When it comes to arts and culture, Singapore delivers. The island is home to about 50 museums and there are many state-of-the-art theatres that bring us world-class performances on a regular basis. Art has even spilt over onto the streets, as murals on the walls of hidden corridors and alleyways. They inject life and energy into the walls, enriching our streets—only in the way art can—with the spirit, culture and history of Singapore.
As a new resident to this nation, there is so much to see and explore, and checking out these cool murals should definitely be on your list of must-dos. Here are seven spots to stop and admire the unique artistic expressions of a myriad of talented local and international street artists. This list is by no means exhaustive but it serves as a great starting-off point on your tour of Singapore street art.
Little India isn’t just the best place to go for some awesome Indian food, traditional attire, beautiful trinkets and wares. While exploring the beautiful Sri Veeramakaliamman Temple and absorbing the rich flavours, smells and sounds, don’t miss out on the phenomenal murals that adorn the walls of the market complex.
Layers by Shah Rizzal and Book-a-Meeting by Eunice Lim are just some of the murals you will see that are inspired by and infused with the history, culture and heritage of the area. The street art was born as part of an innovative multi-disciplinary public art undertaking by the Singapore Tourism Board and LASALLE College of the Arts called the ARTWALK Little India, an annual event that began in 2015. Walk along Race Course Road, Buffalo Road and Belilios Lane to check out the amazing artwork.
A short distance away is the area known as Arab Street, Singapore’s historic Muslim quarter, which consists of Bussorah Street, Muscat Street, Bali Lane and Haji Lane.
Part of the Kampong Glam heritage trail, the area is filled the brilliant hues of gorgeous textiles and fabrics, the best selection of halal food (from nasi padang to gelato to freshly baked parmesan cheese scones!) and home to the historic Masjid Sultan Mosque.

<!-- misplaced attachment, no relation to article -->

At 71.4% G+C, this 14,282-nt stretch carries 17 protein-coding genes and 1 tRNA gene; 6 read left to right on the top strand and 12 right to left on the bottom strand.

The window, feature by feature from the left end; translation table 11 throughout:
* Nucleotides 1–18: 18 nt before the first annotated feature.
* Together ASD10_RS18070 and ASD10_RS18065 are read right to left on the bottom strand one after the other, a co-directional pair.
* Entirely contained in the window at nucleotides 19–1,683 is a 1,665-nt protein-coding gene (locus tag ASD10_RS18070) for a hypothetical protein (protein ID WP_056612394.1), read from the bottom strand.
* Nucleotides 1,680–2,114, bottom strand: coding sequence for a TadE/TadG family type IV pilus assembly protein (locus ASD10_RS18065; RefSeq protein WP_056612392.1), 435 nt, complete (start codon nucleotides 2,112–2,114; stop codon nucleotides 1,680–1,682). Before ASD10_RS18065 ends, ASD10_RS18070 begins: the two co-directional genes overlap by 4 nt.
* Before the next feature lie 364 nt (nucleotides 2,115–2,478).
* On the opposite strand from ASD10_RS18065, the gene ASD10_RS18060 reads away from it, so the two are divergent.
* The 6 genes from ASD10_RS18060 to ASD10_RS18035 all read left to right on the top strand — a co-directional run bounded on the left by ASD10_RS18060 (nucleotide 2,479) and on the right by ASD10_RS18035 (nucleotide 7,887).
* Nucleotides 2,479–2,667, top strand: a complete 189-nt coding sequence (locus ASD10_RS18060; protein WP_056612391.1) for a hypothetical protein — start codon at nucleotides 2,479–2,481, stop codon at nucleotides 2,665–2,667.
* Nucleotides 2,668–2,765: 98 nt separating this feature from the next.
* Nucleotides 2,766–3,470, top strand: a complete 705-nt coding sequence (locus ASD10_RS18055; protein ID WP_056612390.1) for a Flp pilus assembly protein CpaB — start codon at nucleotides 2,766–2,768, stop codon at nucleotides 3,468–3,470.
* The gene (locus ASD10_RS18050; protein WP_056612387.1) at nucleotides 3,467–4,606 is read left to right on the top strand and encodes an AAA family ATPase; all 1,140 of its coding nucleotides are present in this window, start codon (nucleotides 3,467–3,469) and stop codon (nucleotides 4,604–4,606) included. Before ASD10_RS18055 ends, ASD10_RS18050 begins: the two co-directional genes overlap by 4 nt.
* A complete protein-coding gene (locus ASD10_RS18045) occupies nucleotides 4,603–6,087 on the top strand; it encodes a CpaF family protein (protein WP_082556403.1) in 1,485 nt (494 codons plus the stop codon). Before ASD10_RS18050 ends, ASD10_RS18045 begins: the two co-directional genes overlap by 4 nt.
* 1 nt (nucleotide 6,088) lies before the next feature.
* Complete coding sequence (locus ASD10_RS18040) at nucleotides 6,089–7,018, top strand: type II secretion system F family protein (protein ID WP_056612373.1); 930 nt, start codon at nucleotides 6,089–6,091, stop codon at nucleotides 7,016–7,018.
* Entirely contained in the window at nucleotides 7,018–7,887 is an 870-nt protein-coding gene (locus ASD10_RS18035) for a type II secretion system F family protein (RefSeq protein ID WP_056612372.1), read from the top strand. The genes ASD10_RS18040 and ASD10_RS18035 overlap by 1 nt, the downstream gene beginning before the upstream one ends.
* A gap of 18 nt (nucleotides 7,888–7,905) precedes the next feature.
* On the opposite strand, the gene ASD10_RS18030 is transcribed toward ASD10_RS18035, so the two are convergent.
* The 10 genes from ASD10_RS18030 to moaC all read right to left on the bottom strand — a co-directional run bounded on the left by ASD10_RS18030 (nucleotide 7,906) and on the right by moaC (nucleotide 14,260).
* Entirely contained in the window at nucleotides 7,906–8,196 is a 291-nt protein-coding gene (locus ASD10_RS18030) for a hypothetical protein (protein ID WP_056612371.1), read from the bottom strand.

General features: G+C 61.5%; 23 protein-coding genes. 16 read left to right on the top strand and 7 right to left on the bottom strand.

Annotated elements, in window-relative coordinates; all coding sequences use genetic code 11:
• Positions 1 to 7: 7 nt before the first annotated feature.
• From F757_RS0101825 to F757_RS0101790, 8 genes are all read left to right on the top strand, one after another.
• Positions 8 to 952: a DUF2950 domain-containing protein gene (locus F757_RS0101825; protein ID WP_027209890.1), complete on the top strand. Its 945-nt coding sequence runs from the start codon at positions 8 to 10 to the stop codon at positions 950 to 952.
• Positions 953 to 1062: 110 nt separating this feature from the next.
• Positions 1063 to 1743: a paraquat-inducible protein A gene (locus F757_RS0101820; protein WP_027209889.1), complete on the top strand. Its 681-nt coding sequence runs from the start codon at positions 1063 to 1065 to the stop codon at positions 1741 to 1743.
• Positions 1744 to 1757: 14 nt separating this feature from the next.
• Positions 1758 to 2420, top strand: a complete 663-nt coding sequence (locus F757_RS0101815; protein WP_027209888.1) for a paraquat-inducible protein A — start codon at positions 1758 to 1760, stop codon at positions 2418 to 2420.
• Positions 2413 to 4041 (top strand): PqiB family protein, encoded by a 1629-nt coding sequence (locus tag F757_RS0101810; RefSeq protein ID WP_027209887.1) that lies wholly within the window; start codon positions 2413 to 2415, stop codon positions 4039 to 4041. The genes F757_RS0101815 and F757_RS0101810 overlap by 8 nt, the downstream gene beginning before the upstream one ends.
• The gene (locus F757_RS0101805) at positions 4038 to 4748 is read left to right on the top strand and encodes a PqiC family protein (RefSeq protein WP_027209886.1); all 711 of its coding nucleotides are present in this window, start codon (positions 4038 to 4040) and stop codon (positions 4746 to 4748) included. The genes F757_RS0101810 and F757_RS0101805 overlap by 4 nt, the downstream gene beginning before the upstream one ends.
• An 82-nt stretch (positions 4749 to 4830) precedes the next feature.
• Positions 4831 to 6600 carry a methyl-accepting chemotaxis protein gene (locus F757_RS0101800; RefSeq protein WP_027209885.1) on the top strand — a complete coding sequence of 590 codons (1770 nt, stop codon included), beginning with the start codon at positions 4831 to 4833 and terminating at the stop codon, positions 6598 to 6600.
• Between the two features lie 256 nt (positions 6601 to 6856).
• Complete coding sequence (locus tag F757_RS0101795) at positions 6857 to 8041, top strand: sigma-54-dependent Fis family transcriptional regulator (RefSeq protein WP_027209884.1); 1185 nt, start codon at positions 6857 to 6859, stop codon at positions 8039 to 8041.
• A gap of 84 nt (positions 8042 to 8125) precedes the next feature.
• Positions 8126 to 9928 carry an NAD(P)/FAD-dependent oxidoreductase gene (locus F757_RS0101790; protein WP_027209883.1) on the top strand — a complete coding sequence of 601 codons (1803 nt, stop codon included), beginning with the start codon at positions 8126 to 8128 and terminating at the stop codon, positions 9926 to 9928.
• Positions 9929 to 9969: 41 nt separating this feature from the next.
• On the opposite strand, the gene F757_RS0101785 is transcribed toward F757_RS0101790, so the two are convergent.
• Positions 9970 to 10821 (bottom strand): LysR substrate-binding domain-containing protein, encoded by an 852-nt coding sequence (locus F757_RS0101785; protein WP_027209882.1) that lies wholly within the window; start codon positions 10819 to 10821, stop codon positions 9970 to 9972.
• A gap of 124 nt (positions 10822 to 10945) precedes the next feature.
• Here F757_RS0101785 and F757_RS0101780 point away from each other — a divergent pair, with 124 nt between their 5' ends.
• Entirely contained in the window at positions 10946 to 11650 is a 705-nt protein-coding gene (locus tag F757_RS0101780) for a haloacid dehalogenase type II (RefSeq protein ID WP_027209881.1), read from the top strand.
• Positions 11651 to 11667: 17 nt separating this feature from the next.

While at Haji Lane, you can slowly admire and of course, take plenty of Instagram-worthy shots of the amazing murals, while exploring the small indie stores for original crafts, bags and unique jewellery designs and cool one-of-a-kind vintage items.
Telok Ayer is the home to an incredible 40m long mural by local painter Yip Yew Chong. Located at the back of the Thian Hock Keng Temple, the mural provides a window into the lives of the immigrants of yesteryear. There are a total of seven frames, each showcasing a different facet of life way back, from kampong scenes to weddings to samsui women and the old Singapore River.
Old shophouses in this vibrant and trendy district have been repurposed and replaced by some of the best cafes, niche bookstores and interesting restaurants. It’s not surprising that here is also where you will find many remarkable heritage murals that hark back to what life was like just decades ago. Make sure not to miss those by artist Yip Yew Chong, such as the Pasar and the Fortune Teller along Eng Watt Street and Bird Singing Corner on Seng Poh Lane.
Spottiswoode Park Road
For something a little unexpected, how about two giant ‘bunnies’ down at Outram Park? Bangkok artist Patcharapol Tangruen, aka Alex Face, made an indelible mark on the streets of Singapore with his signature creatures. Colourful, fluffy and cute, what looks like a pair of kids dressed in bunny costumes are adorned in traditional Chinese and Peranakan attire.
Bras Basah/Bugis District
The Bras Basah and Bugis area could very well be described as an artists’ enclave; it is where you will find the Singapore Art Museum and the National Museum, among others. Street art is alive and thriving here as well! Stroll along the ‘outdoor street gallery’ along 222 Queen Street and 51 Waterloo Street for works by local mural painters Yuen Kum Cheong and Yip Yew Chong as well as explore dynamic collaborations by international and local street artists.
On the walls of *SCAPE hub in Orchard Road is where you will find powerful and vibrant street art by young, up-and-coming street artists. There is a change-up of the artwork every few months so you can always look forward to something new and different.
For a change of pace, how about checking out some street art/graffiti that is a little less regulated? Over at the Scape Youth Park and the Somerset Skate Park are a couple of the few places in Singapore where drawing on public property without any need for permission is allowed. Rather than commissioned pieces, the artwork that you will find on the walls, ramps grounds of the Somerset Skate Park is raw, edgy, freely drawn and painted, no prior permission needed. Perhaps this may be an opportunity for you to give it a try?